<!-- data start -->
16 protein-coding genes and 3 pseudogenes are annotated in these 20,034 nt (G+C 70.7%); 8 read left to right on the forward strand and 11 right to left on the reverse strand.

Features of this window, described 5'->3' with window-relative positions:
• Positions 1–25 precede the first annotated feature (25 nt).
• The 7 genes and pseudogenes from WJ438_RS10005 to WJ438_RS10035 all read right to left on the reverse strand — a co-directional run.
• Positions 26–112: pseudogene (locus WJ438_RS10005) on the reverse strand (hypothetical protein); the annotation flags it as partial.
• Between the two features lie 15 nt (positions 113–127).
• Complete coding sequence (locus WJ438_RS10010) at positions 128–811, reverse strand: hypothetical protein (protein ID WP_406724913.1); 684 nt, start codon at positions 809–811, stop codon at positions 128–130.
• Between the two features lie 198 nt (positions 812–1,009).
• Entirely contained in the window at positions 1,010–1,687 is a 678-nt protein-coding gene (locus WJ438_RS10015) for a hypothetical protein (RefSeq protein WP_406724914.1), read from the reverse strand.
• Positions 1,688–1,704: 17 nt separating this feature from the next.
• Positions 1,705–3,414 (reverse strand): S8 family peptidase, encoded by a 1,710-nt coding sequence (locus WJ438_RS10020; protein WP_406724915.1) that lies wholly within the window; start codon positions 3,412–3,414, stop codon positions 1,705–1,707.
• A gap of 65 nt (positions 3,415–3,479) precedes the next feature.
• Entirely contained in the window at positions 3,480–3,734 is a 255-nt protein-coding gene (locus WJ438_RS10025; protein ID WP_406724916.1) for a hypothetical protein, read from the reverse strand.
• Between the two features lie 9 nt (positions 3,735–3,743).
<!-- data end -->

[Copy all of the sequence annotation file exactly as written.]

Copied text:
16 protein-coding genes and 3 pseudogenes are annotated in these 20,034 nt (G+C 70.7%); 8 read left to right on the forward strand and 11 right to left on the reverse strand.

Features of this window, described 5'->3' with window-relative positions:
• Positions 1–25 precede the first annotated feature (25 nt).
• The 7 genes and pseudogenes from WJ438_RS10005 to WJ438_RS10035 all read right to left on the reverse strand — a co-directional run.
• Positions 26–112: pseudogene (locus WJ438_RS10005) on the reverse strand (hypothetical protein); the annotation flags it as partial.
• Between the two features lie 15 nt (positions 113–127).
• Complete coding sequence (locus WJ438_RS10010) at positions 128–811, reverse strand: hypothetical protein (protein ID WP_406724913.1); 684 nt, start codon at positions 809–811, stop codon at positions 128–130.
• Between the two features lie 198 nt (positions 812–1,009).
• Entirely contained in the window at positions 1,010–1,687 is a 678-nt protein-coding gene (locus WJ438_RS10015) for a hypothetical protein (RefSeq protein WP_406724914.1), read from the reverse strand.
• Positions 1,688–1,704: 17 nt separating this feature from the next.
• Positions 1,705–3,414 (reverse strand): S8 family peptidase, encoded by a 1,710-nt coding sequence (locus WJ438_RS10020; protein WP_406724915.1) that lies wholly within the window; start codon positions 3,412–3,414, stop codon positions 1,705–1,707.
• A gap of 65 nt (positions 3,415–3,479) precedes the next feature.
• Entirely contained in the window at positions 3,480–3,734 is a 255-nt protein-coding gene (locus WJ438_RS10025; protein ID WP_406724916.1) for a hypothetical protein, read from the reverse strand.
• Between the two features lie 9 nt (positions 3,735–3,743).